√

g ∈ L loc (Rd √{0}) shows that the generalized

\

This, together with the obvious fact

√ 2

= g ∈ L 2 (Rd ). Thus we have

Fourier transform of f is indeed g. Obviously f

shown that f ∈ G0 and hence that G0 is complete. The given representation formula follows

from the reproducing-kernel property and the Fourier transform of κ(·, y).

10.4 Further characterizations of native spaces

With Theorems 10.12 and 10.21 we have already had two examples of equivalent repre-

sentations of the native Hilbert space. In this section we want to give several other charac-

terizations. We start with two characterizations for conditionally positive de¬nite kernels,

continuing to use the notation of the previous section. After that we will give a characteri-

zation valid only for positive de¬nite kernels.

The ¬rst equivalent formulation we want to give is based on ¬nitely supported linear

functionals on C( ) that vanish on P. To be more precise we form the set

N

L P ( ) := » N ,±,X = ± j δx j : N ∈ N, ± ∈ R N , x1 , . . . , x N ∈ ,

j=1

with » N ,±,X ( p) = 0 for all p ∈ P

and equip it with the inner product

N M

(» N ,±,X , » M,β,Y ) := ± j βk (x j , yk ).

j=1 k=1

10.4 Further characterizations of native spaces 151

Obviously there is a one-to-one relation between L P ( ) and F ( ), given simply by

L P ( ) ’ F ( ), » ’ »x (·, x),

where »x means action with respect to the variable x. This shows in particular that »( f ) =

(»x (·, x), f ) for all » ∈ L P ( ) and all f ∈ F ( ), so that the norm de¬ned on L P gives

the operator norm if L P ( ) is interpreted as a subspace of the dual space of F ( ).

However, we do not want to exploit this relation explicitly any further; we shall use it

whenever it is appropriate. Instead, we will look at the space of all functions on which these

functionals are continuous.

with respect to P.

Theorem 10.22 Suppose that is conditionally positive de¬nite on

De¬ne

G = { f ∈ C( ) : |»( f )| ¤ C f » for all » ∈ L P ( )}.

This space carries the semi-norm

|»( f )|

| f |G = sup .

»

»∈L P ( )

»=0

Then we have N ( ) = G and both semi-norms are equal.

Proof Suppose that f ∈ N ( ). To show that f ∈ G we ¬rst remark that for

Q

G(·, x) = (·, x) ’ (·, ξk ) pk (x)

k=1

and a general » ∈ L P ( ) we have

Q

» (G(·, x)) = » (·, x) ’ (·, ξk )»( pk ) = »x (·, x).

x x

k=1

Using the reproduction formula f (x) = f (x) + ( f, G(·, x))N given in Theorem

P ()

10.17 we ¬nd that

»( f ) = »( f ) + »x ( f, G(·, x))N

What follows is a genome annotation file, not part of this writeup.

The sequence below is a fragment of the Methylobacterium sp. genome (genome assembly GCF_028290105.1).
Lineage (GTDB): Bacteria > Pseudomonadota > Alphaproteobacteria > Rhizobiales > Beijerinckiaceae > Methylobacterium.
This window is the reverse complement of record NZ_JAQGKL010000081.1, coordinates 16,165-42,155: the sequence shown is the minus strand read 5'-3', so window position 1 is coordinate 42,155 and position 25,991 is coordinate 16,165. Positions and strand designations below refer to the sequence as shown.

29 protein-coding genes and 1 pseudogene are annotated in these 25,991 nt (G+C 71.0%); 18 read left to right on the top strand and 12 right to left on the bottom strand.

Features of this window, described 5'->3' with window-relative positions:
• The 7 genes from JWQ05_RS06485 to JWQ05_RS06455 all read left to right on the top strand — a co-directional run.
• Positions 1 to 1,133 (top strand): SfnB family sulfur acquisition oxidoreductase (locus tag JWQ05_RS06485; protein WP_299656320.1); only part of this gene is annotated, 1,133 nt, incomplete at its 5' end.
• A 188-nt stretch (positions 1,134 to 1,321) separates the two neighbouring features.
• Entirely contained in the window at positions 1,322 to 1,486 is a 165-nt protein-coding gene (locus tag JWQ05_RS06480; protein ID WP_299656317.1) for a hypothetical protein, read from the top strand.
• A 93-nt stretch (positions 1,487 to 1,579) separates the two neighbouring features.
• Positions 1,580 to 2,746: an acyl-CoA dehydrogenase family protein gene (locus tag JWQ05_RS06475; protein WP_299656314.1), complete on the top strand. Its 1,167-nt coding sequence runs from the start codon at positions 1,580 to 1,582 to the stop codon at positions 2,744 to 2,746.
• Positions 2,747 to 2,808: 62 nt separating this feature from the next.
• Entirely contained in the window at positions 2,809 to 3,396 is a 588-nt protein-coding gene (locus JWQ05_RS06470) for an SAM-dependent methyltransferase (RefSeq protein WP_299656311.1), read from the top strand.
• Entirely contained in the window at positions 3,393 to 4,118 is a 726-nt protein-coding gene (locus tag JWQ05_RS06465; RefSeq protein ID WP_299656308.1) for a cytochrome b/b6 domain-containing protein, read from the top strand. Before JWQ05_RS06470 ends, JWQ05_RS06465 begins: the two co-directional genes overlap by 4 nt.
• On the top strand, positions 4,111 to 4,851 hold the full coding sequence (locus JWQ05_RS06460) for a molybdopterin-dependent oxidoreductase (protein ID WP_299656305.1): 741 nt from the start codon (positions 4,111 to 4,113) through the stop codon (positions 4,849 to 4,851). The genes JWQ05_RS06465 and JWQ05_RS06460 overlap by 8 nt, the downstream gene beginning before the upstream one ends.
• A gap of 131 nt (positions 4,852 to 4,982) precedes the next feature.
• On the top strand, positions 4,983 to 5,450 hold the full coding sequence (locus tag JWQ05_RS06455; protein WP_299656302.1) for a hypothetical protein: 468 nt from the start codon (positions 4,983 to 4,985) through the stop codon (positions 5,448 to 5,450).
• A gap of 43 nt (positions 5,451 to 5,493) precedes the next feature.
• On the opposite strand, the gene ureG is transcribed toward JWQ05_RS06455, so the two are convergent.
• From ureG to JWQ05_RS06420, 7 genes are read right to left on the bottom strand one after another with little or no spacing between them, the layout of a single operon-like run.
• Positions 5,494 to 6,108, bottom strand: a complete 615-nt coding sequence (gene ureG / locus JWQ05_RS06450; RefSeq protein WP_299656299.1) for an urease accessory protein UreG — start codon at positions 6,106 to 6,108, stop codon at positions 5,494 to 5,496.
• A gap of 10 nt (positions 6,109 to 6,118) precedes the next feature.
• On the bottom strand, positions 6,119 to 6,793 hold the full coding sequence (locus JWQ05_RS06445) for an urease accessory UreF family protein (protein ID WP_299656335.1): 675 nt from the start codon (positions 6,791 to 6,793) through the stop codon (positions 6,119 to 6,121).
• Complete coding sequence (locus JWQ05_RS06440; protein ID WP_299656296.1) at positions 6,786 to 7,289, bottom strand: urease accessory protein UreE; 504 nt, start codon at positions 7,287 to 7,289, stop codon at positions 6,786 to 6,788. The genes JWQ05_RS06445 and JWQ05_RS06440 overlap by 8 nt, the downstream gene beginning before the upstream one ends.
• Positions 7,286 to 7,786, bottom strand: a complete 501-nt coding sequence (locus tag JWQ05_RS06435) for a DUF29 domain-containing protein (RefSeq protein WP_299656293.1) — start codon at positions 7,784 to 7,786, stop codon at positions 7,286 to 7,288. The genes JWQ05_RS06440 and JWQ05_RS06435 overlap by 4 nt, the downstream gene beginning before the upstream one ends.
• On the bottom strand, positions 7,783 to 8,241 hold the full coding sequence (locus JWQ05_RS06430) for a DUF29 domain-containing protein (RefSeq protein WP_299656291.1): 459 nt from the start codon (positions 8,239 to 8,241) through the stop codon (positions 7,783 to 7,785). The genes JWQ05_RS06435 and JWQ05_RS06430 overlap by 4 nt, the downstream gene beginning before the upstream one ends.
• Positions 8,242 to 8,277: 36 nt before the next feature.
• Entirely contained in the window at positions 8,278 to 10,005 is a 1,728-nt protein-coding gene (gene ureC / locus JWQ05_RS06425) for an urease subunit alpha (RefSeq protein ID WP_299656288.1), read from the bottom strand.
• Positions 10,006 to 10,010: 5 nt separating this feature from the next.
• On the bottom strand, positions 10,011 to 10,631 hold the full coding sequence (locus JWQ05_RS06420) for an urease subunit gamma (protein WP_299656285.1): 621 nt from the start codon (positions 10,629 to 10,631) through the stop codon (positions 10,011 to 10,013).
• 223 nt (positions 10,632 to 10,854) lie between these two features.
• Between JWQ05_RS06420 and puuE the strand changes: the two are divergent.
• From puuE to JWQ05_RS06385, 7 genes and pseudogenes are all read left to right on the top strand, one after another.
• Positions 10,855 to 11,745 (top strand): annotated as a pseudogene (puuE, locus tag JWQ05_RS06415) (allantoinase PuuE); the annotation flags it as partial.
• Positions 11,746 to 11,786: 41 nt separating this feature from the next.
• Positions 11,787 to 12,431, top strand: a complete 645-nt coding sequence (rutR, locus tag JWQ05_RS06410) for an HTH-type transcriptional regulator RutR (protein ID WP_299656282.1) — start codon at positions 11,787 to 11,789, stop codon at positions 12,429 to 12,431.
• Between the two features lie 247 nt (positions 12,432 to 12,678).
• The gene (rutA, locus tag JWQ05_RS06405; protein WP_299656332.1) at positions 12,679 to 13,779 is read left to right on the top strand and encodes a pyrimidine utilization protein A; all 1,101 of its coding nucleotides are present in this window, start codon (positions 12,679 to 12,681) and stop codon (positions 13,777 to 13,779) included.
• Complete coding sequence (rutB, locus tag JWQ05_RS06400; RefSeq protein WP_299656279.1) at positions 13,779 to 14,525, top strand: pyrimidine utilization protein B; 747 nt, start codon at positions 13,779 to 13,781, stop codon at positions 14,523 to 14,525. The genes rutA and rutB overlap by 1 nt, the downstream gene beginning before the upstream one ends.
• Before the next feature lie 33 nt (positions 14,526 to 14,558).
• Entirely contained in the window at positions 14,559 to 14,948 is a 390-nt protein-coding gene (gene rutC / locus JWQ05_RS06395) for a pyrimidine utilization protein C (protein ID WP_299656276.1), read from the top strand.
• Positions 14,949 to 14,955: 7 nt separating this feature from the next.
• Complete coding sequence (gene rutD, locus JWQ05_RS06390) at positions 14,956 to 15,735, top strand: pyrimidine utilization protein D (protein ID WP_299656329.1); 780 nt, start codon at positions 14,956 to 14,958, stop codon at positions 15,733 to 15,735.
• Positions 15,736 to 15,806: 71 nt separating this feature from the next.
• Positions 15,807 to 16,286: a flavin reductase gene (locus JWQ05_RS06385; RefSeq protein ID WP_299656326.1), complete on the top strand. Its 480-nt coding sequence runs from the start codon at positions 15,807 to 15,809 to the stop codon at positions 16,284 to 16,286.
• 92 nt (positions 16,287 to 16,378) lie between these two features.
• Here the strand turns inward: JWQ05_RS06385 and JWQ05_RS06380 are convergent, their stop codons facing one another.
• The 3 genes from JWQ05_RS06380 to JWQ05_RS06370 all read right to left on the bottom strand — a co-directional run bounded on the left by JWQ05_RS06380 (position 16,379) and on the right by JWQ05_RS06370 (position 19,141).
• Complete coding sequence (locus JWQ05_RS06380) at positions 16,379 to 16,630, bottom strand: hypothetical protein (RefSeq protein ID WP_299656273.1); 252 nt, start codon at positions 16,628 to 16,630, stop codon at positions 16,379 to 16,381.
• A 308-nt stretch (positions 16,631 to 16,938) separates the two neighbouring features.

P ()

= ( f, » x

(·, x))N ()

¤ | f |N » ,

()

and thus f is an element of G. Furthermore we have established that | f |G ¤ | f |N ( ) .

Now let us assume that f is an element of G and that we want to prove that f belongs to

the native space. This f allows us to de¬ne a linear functional

F f : F ( ) ’ R, »x (·, x) ’ »( f ),

which is continuous because of the de¬nition of G. Hence F f has a continuous extension

152 Native spaces

to F ( ) and we can use Riesz™ representation theorem to represent this extension by

F f (g) = (g, S f ) for all g ∈ F ( ).

Here S f is the Riesz representer for this functional F f . For proving f ∈ N ( ) it suf¬ces

to show that f and R(S f ) differ only by an element of P. To see this, we use the de¬nition

R(S f )(x) = (S f, G(·, x)) and that for every μ ∈ L P ( ) we have μx G(·, x) = μx (·, x).

This gives

μ( f ’ R S f ) = μ( f ) ’ (S f, μx G(·, x))

= μ( f ) ’ F f (μx G(·, x))

= μ( f ) ’ F f (μx (·, x))

= μ( f ) ’ μ( f )

= 0.

If we specify that μ = δ(x) then we end up with

Q

f (x) = R(S f )(x) + f (ξk ) pk (x).

k=1

Finally, since S f ∈ F ( ) we can choose a sequence » j ∈ L P ( ) such that »x (·, x) ’

j

S f in F ( ). Hence » j ( f ) = (S f, »x (·, x)) ’ S f 2 and » j ’ Sf for j ’

j

∞. This allows us to make the bound

|» j ( f )| 2

Sf

| f |G ≥ lim = = | f |N ( ).

j’∞ » j Sf

The previous result is not only interesting in its own right; it has also the following

consequence.

Corollary 10.23 The space N ( ) is independent of the particular choice of =

{ξ1 , . . . , ξ Q }. The semi-norms for any two different choices are equal.

Our next characterization allows us to determine whether a function belongs to the native

space, simply by looking at sequences of interpolants. Thus it is numerically applicable

because it is based only on function values. For its proof we need a result that will also play

an important role in a later chapter.

Lemma 10.24 Suppose that X = {x1 , . . . , x N } ⊆ is P-unisolvent. Denote the unique

interpolant, based on a conditionally positive de¬nite kernel and the set X , of a function

f ∈ N ( ) by s f,X . Then we have

( f ’ s f,X , s)N =0

()

for every s ∈ span{ (·, x j ) : x j ∈ X } © F ( ) + P. In particular, this gives

( f ’ s f,X , s f,X )N = 0.

()

10.4 Further characterizations of native spaces 153

Proof Any such function s can be written in the form s = »x (·, x) + P (s) with a certain

linear functional » = N ± j δx j ∈ L P ( ). The reproduction formula of Theorem 10.17

j=1

gives